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3 steps to developing a sound extrication size-up

Be efficient and focus on the priorities, and keeping patients, bystanders and your crew safe while planning an extrication

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Streamline decision making with a systematic approach for sizing up a vehicle accident and developing a sound and dynamic extrication action plan.


When arriving on the scene of a vehicle accident, responders are confronted with a rapid-fire progression of variables that must be processed and addressed. Developing versatile responses to these variables is the key to successfully completing the rescue sequence.

Streamline decision making with a systematic approach for sizing up a vehicle accident and developing a sound and dynamic extrication action plan. Be efficient and focus on the priorities throughout this three-step process to an extrication size-up.

1. Evaluate the scene

Take a deep breath, relax and then use your senses to examine the scene. Start broad by evaluating the crash environment. What do you see, hear and smell?

Apply your SOGs and directives regarding roadway safety and vehicle placement, and perform your initial evaluation from inside of the rig. Make it a habit to roll down your window and remove your headset while you’re pulling up.

Your initial cues should include hazards to rescuers, bystanders and the victim. Consider:

  • Traffic exposure
  • Roadway design
  • Travel speed
  • Utilities
  • Barriers
  • Fuel
  • Other hazardous products

Then move your assessment to the vehicles and victims themselves. A 360-degree approach (with a window punch and access tool in hand) is the most accurate evaluation.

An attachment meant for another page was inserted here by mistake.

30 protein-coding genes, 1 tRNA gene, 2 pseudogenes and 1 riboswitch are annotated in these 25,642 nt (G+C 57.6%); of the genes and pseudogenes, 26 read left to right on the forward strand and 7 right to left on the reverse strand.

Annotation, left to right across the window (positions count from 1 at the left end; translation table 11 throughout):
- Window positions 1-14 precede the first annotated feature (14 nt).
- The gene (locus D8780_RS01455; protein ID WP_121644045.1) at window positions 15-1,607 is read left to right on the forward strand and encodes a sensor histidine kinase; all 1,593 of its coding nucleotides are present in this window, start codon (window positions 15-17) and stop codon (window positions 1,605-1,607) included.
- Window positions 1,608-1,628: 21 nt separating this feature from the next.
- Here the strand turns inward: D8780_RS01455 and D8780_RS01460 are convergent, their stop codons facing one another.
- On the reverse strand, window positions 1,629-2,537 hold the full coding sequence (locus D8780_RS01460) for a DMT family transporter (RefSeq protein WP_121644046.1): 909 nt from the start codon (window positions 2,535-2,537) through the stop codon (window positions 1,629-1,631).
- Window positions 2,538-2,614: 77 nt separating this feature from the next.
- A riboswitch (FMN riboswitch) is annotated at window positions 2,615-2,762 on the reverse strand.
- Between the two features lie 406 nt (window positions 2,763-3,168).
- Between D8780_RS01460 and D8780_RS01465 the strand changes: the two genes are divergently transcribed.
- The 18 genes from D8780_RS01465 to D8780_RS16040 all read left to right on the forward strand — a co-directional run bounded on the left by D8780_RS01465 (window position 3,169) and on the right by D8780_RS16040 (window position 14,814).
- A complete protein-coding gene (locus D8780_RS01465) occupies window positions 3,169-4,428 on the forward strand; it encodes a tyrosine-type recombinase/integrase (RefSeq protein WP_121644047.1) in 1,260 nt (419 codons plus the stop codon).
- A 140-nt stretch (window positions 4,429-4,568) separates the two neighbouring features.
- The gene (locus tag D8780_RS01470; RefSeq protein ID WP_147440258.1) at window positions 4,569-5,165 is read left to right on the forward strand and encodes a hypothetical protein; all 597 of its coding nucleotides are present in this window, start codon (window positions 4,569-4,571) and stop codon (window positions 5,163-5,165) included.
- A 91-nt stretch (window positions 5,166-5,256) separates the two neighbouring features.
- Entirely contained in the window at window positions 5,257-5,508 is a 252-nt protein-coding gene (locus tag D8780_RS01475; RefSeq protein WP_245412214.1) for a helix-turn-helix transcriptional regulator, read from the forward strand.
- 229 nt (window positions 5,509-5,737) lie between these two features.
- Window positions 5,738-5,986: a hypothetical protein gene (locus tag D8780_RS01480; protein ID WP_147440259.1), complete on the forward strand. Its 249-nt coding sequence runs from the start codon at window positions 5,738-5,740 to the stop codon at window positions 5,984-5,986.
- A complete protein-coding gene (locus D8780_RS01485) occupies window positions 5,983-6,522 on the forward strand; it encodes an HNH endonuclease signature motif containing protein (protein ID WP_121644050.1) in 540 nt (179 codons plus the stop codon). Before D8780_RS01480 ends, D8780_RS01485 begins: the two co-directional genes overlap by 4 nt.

Identify the:

Prioritize interventions and treatment. Take a little time to process the vehicles themselves. Analyze the:

  • Vehicle design
  • Energy status
  • Damage incurred
  • Supplemental safety system status
  • Hybrid vs. traditional
  • Potential challenges with material strength and design

Make visual and verbal initial contact with the victims. Something as simple as the victims’ response will indicate what condition they are in and how you need to structure your rescue plan. Establish access points if feasible. These should be rapid access points (e.g., door opening and glass removal) in areas of the vehicle that don’t negatively impact the victim. Try before you pry.

Determine entrapments and probable injuries, and how the vehicle configuration is affecting the victims.

2. Establish a plan

The priorities will always be the safety of the victim, bystanders and your crew. When considering stabilization, initially apply it as a generic blanket that stabilizes all hazards within your control. Stabilize the environment or scene through:

  • Vehicle placement
  • Cones
  • Flares
  • Law enforcement
  • Additional apparatus
  • Available lock-out tag-out capabilities

Make mental notes of what is outside of your control and be prepared to request additional resources in your size-up communication. Don’t bypass immediate hazards. Any hazards that present an immediate threat have to be dealt with.

Use the information you’ve gathered regarding the vehicles and the victims, and apply a rapid triage approach to focus on the victim progression for access and removal. Victims that are stable can be managed through access and EMS treatment even if removal is delayed.